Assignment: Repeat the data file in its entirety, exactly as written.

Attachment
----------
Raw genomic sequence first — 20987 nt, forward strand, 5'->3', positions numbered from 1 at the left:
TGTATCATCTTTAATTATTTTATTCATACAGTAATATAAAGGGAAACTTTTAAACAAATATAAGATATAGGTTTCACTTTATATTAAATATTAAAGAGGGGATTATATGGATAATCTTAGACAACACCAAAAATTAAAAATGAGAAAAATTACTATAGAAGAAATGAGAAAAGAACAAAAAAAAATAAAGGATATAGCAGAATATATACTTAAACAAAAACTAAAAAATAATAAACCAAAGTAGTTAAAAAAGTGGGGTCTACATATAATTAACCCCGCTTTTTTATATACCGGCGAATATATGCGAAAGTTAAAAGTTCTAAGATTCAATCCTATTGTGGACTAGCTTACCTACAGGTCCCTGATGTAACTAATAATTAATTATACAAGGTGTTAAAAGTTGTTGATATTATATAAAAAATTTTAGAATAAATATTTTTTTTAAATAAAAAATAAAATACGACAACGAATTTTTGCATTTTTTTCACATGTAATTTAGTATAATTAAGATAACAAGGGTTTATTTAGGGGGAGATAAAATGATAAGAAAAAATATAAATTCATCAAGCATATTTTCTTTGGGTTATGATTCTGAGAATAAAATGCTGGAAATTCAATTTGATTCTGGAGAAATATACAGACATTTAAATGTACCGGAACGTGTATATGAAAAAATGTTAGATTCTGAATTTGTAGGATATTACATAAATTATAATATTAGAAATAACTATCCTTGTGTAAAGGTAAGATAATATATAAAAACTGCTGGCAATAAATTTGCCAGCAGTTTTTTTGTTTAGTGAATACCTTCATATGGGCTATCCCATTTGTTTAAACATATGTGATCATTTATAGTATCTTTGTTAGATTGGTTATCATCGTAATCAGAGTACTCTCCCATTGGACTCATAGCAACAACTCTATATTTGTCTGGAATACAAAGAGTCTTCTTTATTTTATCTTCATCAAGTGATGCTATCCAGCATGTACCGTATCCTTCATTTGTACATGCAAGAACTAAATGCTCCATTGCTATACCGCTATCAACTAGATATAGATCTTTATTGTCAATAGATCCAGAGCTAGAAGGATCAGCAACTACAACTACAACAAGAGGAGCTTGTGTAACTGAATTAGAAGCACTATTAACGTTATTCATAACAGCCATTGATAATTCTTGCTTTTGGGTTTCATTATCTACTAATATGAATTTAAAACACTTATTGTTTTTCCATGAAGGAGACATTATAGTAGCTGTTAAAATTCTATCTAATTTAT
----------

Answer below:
Raw genomic sequence first — 20987 nt, forward strand, 5'->3', positions numbered from 1 at the left:
TGTATCATCTTTAATTATTTTATTCATACAGTAATATAAAGGGAAACTTTTAAACAAATATAAGATATAGGTTTCACTTTATATTAAATATTAAAGAGGGGATTATATGGATAATCTTAGACAACACCAAAAATTAAAAATGAGAAAAATTACTATAGAAGAAATGAGAAAAGAACAAAAAAAAATAAAGGATATAGCAGAATATATACTTAAACAAAAACTAAAAAATAATAAACCAAAGTAGTTAAAAAAGTGGGGTCTACATATAATTAACCCCGCTTTTTTATATACCGGCGAATATATGCGAAAGTTAAAAGTTCTAAGATTCAATCCTATTGTGGACTAGCTTACCTACAGGTCCCTGATGTAACTAATAATTAATTATACAAGGTGTTAAAAGTTGTTGATATTATATAAAAAATTTTAGAATAAATATTTTTTTTAAATAAAAAATAAAATACGACAACGAATTTTTGCATTTTTTTCACATGTAATTTAGTATAATTAAGATAACAAGGGTTTATTTAGGGGGAGATAAAATGATAAGAAAAAATATAAATTCATCAAGCATATTTTCTTTGGGTTATGATTCTGAGAATAAAATGCTGGAAATTCAATTTGATTCTGGAGAAATATACAGACATTTAAATGTACCGGAACGTGTATATGAAAAAATGTTAGATTCTGAATTTGTAGGATATTACATAAATTATAATATTAGAAATAACTATCCTTGTGTAAAGGTAAGATAATATATAAAAACTGCTGGCAATAAATTTGCCAGCAGTTTTTTTGTTTAGTGAATACCTTCATATGGGCTATCCCATTTGTTTAAACATATGTGATCATTTATAGTATCTTTGTTAGATTGGTTATCATCGTAATCAGAGTACTCTCCCATTGGACTCATAGCAACAACTCTATATTTGTCTGGAATACAAAGAGTCTTCTTTATTTTATCTTCATCAAGTGATGCTATCCAGCATGTACCGTATCCTTCATTTGTACATGCAAGAACTAAATGCTCCATTGCTATACCGCTATCAACTAGATATAGATCTTTATTGTCAATAGATCCAGAGCTAGAAGGATCAGCAACTACAACTACAACAAGAGGAGCTTGTGTAACTGAATTAGAAGCACTATTAACGTTATTCATAACAGCCATTGATAATTCTTGCTTTTGGGTTTCATTATCTACTAATATGAATTTAAAACACTTATTGTTTTTCCATGAAGGAGACATTATAGTAGCTGTTAAAATTCTATCTAATTTAT